Police Brass Say “Better Training,” We Say Hallelujah
Oct. 31, 2016 (Fault Lines) – When a police misconduct story hits the news, America’s very official cop spokesmen swing into action. They promise us the system works, remind us not to condemn the accused officers out of hand and ask for patience as the department conducts its investigation.
Now, on one level, we know it’s all spin. For instance, we know the cop talking heads are flagrant hypocrites: when they hold press conferences to talk about catching some poor sap and trumpet his alleged crimes to the world, they don’t bother to give him the benefit of the doubt. Similarly, when an officer who was accused of misconduct leaves an identifiable victim behind, police PR types do their best to smear him. They dig up the victim’s criminal record, make insinuations, do whatever it takes to change the narrative in their favor. They don’t need to wait for any investigation.
But on another level, we continue to believe. No matter how good we get at spotting what they do, we’re still reluctant to accept that the people who represent the institutions we were brought up to trust are lying to our faces.
Unfortunately, this means we’re especially vulnerable to flim-flam when they promise us something that relies on an institutional process. Consider “better training,” the standard law enforcement response to the problems identified by police reformers.
The premise is that while there may be problems in a given PD, the rot is limited to a few “bad apple” cops in the rank-and-file and doesn’t reach the department as a whole. As a result, we can trust the people who run it to fix things: all they have to do is make a change to the curriculum that, we’re assured, will keep bad cops from doing immoral things. It’s neat, tidy, plays to our existing biases and we don’t have to actually do anything. What’s not to love?
Well, if you think about it, “better training” doesn’t make a great deal of sense. Basic morality – the kind that might lead a cop not to lose his head and brutalize someone over a triviality, or throw black kids against walls to meet quota – probably can’t be taught. And in that light, the fact that the police higher-ups who end up in charge of misconduct investigations seem to constantly recommend “better training” could be seen as a sign of bad faith.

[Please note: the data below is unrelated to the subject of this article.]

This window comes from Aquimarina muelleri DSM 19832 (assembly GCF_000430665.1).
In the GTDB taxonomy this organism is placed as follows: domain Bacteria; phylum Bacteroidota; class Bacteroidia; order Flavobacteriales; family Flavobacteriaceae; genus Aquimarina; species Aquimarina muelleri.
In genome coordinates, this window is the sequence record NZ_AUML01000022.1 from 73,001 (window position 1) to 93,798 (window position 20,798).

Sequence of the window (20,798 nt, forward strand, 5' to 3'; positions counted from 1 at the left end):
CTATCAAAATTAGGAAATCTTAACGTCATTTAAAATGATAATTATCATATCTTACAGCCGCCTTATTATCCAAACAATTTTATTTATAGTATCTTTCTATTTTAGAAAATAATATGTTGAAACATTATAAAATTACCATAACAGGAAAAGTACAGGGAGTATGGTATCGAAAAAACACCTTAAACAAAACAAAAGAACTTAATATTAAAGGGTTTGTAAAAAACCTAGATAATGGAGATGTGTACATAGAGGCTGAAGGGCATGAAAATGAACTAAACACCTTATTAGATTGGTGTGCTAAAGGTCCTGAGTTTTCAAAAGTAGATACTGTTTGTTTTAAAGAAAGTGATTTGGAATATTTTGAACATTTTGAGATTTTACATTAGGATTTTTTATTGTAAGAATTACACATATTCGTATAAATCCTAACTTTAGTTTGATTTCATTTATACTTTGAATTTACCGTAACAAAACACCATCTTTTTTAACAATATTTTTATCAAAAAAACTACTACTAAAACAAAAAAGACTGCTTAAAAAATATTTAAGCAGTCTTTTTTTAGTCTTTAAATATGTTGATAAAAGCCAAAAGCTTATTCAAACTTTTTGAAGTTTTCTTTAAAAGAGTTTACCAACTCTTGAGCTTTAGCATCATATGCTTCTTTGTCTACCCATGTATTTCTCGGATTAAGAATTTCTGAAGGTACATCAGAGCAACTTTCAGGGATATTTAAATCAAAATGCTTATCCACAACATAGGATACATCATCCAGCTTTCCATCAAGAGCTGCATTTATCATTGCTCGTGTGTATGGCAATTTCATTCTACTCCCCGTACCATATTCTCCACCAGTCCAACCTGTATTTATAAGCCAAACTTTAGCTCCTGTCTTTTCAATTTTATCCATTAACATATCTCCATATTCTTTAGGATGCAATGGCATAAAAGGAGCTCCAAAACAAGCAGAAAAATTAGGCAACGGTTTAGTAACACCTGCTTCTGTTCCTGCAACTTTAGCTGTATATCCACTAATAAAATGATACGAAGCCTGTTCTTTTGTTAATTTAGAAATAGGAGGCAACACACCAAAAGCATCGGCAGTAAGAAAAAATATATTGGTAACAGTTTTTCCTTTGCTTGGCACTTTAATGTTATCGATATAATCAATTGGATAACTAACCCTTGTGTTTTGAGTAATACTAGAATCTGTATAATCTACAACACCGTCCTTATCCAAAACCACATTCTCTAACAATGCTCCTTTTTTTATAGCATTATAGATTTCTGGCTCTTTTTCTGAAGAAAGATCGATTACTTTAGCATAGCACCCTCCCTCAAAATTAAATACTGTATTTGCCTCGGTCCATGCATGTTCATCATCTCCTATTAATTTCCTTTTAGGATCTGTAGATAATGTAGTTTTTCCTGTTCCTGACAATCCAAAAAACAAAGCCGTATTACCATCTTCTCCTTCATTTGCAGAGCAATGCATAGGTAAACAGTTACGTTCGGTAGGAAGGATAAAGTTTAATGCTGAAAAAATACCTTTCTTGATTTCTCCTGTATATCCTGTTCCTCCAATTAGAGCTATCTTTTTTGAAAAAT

To be sure, thanks to unions and LEOBORs, police administrators’ hands are often tied when it comes to taking disciplinary action. Even those who do decide to fire people may find their decisions overturned, the bad cops reinstated. But with a handful of notable exceptions, none are willing to admit it. Sadly, the normal course of action is for official people on official bodies to release official reports full of windy nothings. And “better training,” in lieu of honesty, is invariably front and center.
It’s also disheartening that we don’t rethink in the most extreme cases, the ones where we look at a police department like Chicago’s and are forced to conclude that whatever ails it is endemic. Instead of rejecting bad-apple theory, all we do is take it to the next level: instead of applying it to individual PDs, we use it on the greater law enforcement community.
It’s the favorite approach of the New York Times: when it thinks a local or state law enforcement institution is in need of fixin’, it appeals to the feds to save us. It, and altogether too many others, think of a visit from DoJ as a great way to correct a department gone rogue. Never mind that the feds themselves have more than their share of scandals, or that when they release a report, “better training” (and other platitudes, like hiring a more diverse police force) never fails to make an appearance. It seems we insist on casting the PDs in the role of bad rank-and-file cops and DoJ in the role of trustworthy administrator, and as a result, the pattern in our thinking repeats itself.
If the managers whose job is to oversee cops and keep them from violating people’s rights are failing to do so, that makes them part of the problem – no matter how desperately they want to be seen as contributing to the solution. That, in turn, argues for a larger problem with police culture: if police brass can’t or won’t crack down when their underlings run riot, the rot goes a lot further than just the rank-and-file.
But we seem singularly unwilling to accept that. It’s the only explanation for why the “better training” trope persists. And until we stop reposing blind faith in authority and believing they can clean up their own messes, they’re going to keep fobbing us off with empty promises.